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By Dan Woog
In a career spent chronicling the lives of LGBT athletes, Cyd Zeigler has discovered one consistent thread: Coming out empowers others to do the same.
“No matter what the level, when one person comes out, other people follow,” says Zeigler, co-founder of the Outsports website. “And that leads to very definite changes in their sport.”
In fact, Zeigler adds, the act of coming out trumps everything else being done in the LGBT sports world. “Sensitivity training, awareness campaigns – nothing else compares to the power of coming out.”
But over the years he noticed that despite the good works and strong efforts of a variety of LGBT sports organizations, no one was working in that space. “There seemed to be a lack of heart in pushing more people to come out,” Zeigler says.
That’s going to change.
Last summer in Provincetown, Zeigler chatted with Patrick Davis. The CEO of Ben Cohen Worldwide – which manages the StandUp anti-bullying foundation named for the rugby World Cup champion – was looking for new projects. Zeigler mentioned the importance of coming out as an empowerment tool.
The pair got to work. Last month marked the official launch of the Sports Equality Foundation. Focused solely on the mission of helping LGBT athletes come out, the organization is funded with a $100,000 commitment from the board.
Davis is one co-chair. Kathleen Hatch – former president of a collegiate recreation association – is the other. The board includes Zeigler; out high school basketball coach Anthony Nicodemo of Yonkers, New York; openly gay UCLA softball coach Kirk Walker, and Alison Doerfler, executive director of the Hands On Network.
The foundation’s board is aided by a list of high-powered advisory members, including openly gay NBA basketball player Jason Collins; Major League Baseball’s first ambassador for inclusion Billy Bean; trans sportswriter and activist Christina Kahrl, and Connor Mertens and Brian Sims, who came out to their college football teams.
Another advisory board member, Howard Bragman, is a public relations professional who aided athletes like Michael Sam, Cheryl Swoopes, Esera Tuaolo and John Amaechi – and movie star Meredith Ann Baxter and country singer Ty Herndon – as they came out publicly.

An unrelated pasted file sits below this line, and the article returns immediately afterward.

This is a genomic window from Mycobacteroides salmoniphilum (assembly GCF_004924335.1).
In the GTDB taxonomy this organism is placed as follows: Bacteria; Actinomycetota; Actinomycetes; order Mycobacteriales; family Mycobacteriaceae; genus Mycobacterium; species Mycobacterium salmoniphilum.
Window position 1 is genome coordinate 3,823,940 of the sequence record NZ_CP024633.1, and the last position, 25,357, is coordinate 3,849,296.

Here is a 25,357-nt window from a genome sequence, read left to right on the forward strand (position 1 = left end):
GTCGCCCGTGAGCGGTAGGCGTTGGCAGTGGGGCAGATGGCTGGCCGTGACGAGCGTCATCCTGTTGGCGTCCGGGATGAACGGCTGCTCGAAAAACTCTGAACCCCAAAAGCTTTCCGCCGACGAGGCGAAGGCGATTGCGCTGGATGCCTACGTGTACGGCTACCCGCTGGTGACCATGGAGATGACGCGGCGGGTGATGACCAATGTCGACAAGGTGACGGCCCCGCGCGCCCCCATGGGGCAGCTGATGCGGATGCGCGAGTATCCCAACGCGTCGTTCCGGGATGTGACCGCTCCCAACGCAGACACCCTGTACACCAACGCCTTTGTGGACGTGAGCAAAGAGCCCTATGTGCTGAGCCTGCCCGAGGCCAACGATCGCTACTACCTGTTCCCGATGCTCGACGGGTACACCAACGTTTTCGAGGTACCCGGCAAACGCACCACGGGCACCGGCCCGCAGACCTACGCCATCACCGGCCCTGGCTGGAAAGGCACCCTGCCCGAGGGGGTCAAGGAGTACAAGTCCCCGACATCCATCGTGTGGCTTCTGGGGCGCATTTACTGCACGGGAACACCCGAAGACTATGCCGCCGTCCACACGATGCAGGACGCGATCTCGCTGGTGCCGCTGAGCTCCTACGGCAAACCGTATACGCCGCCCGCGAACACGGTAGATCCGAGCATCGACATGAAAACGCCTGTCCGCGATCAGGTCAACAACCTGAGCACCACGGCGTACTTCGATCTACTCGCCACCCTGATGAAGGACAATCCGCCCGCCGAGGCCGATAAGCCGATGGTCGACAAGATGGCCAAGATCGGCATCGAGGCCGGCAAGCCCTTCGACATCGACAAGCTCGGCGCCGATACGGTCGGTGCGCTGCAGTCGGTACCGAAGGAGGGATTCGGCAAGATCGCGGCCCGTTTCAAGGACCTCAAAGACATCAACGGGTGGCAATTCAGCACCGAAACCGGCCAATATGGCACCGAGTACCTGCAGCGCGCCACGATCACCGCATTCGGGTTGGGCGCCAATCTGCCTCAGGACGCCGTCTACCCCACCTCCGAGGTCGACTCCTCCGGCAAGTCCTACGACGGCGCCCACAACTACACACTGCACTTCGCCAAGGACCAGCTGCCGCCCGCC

From the moment the Sports Equality Foundation was launched, Zeigler says, “people got it.” From Fortune 500 corporations offering assistance to high school athletes saying “wow!,” people realized that “this is the key that unlocks the door, in sports and society.”
Zeigler reiterates that the foundation’s work will focus on concrete measures that help LGBT athletes come out… and stay out.
“We’re not going to be putting out training manuals or making video campaigns,” he says. “Other organizations are doing that. That’s their space, and we won’t step on their toes.”
Instead, he says, the Sports Equality Foundation will fund projects like their first one. Next month, MLB holds its annual Diversity Business Summit in Phoenix. The two-day event brings job seekers together with major and minor league club owners and executives. The goal is to help members of minorities find jobs in baseball front offices.
“It’s so important to place people who are already out in settings where they can be out and effect real change,” Zeigler says.
The expense of the summit is beyond many young job seekers. So the foundation will fund travel for a dozen LGBT students and others. That’s a concrete example of the type of action the Sports Equality Foundation plans to take.
Another is funding equipment needs. Amateur athletes – even pros – often spend thousands of dollars on things like skis and bicycles. If the foundation can help with those expenses, openly gay sports figures can concentrate on training and competing. And by being out and successful, they can serve as important role models for others.
The universe is enormous. The Sports Equality Foundation will help any out (or coming out) LGBT athlete, from youth and high school to college, pro and recreational. The level does not matter. Realistically though, Zeigler says, because of ages, stages in life and numbers, much of the organization’s work will probably do with college athletes.
Zeigler has been heartened by the strong response following the foundation’s launch. On the Monday before the Super Bowl, the owner of Hi Tops – a San Francisco gay bar – asked if he could hold a fundraiser. Four days later, the place was packed. Michael Sam and Rick Welts (openly gay president of the San Francisco Warriors) stopped by.
The Sports Equality Foundation may be on to something big. There is a place in the LGBT sports world for education and advocacy. But there’s also a place for the simple act of coming out – and then being out.
“Sports is an important key to unlocking minds and hearts in our shifting culture,” co-chair Hatch says. “The coming-out cycle perpetuates itself and drives broader cultural change. We have a deep belief in the incredible power of the individual.”